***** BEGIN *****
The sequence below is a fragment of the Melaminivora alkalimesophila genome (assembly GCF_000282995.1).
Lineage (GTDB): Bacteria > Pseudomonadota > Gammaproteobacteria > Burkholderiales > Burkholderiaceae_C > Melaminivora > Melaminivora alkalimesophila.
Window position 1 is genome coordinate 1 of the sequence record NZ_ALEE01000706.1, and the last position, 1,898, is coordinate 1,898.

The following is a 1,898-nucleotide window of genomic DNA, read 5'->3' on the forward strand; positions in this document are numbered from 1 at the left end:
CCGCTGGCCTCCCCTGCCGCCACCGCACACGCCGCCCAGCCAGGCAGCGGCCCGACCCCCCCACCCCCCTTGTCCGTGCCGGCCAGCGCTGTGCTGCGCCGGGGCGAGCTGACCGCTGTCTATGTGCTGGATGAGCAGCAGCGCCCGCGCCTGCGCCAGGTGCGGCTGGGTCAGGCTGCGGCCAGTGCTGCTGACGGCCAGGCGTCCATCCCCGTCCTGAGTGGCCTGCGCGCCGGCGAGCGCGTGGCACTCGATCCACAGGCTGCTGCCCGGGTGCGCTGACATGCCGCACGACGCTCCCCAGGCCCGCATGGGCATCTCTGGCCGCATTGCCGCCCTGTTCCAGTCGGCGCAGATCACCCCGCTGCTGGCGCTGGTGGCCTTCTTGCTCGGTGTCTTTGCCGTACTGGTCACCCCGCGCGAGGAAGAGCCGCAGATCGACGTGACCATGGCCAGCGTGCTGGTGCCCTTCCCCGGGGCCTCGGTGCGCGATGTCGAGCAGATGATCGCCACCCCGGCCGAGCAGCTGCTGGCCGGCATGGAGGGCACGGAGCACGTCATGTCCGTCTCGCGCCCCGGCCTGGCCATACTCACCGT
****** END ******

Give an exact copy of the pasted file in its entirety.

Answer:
The sequence below is a fragment of the Melaminivora alkalimesophila genome (assembly GCF_000282995.1).
Lineage (GTDB): Bacteria > Pseudomonadota > Gammaproteobacteria > Burkholderiales > Burkholderiaceae_C > Melaminivora > Melaminivora alkalimesophila.
Window position 1 is genome coordinate 1 of the sequence record NZ_ALEE01000706.1, and the last position, 1,898, is coordinate 1,898.

The following is a 1,898-nucleotide window of genomic DNA, read 5'->3' on the forward strand; positions in this document are numbered from 1 at the left end:
CCGCTGGCCTCCCCTGCCGCCACCGCACACGCCGCCCAGCCAGGCAGCGGCCCGACCCCCCCACCCCCCTTGTCCGTGCCGGCCAGCGCTGTGCTGCGCCGGGGCGAGCTGACCGCTGTCTATGTGCTGGATGAGCAGCAGCGCCCGCGCCTGCGCCAGGTGCGGCTGGGTCAGGCTGCGGCCAGTGCTGCTGACGGCCAGGCGTCCATCCCCGTCCTGAGTGGCCTGCGCGCCGGCGAGCGCGTGGCACTCGATCCACAGGCTGCTGCCCGGGTGCGCTGACATGCCGCACGACGCTCCCCAGGCCCGCATGGGCATCTCTGGCCGCATTGCCGCCCTGTTCCAGTCGGCGCAGATCACCCCGCTGCTGGCGCTGGTGGCCTTCTTGCTCGGTGTCTTTGCCGTACTGGTCACCCCGCGCGAGGAAGAGCCGCAGATCGACGTGACCATGGCCAGCGTGCTGGTGCCCTTCCCCGGGGCCTCGGTGCGCGATGTCGAGCAGATGATCGCCACCCCGGCCGAGCAGCTGCTGGCCGGCATGGAGGGCACGGAGCACGTCATGTCCGTCTCGCGCCCCGGCCTGGCCATACTCACCGT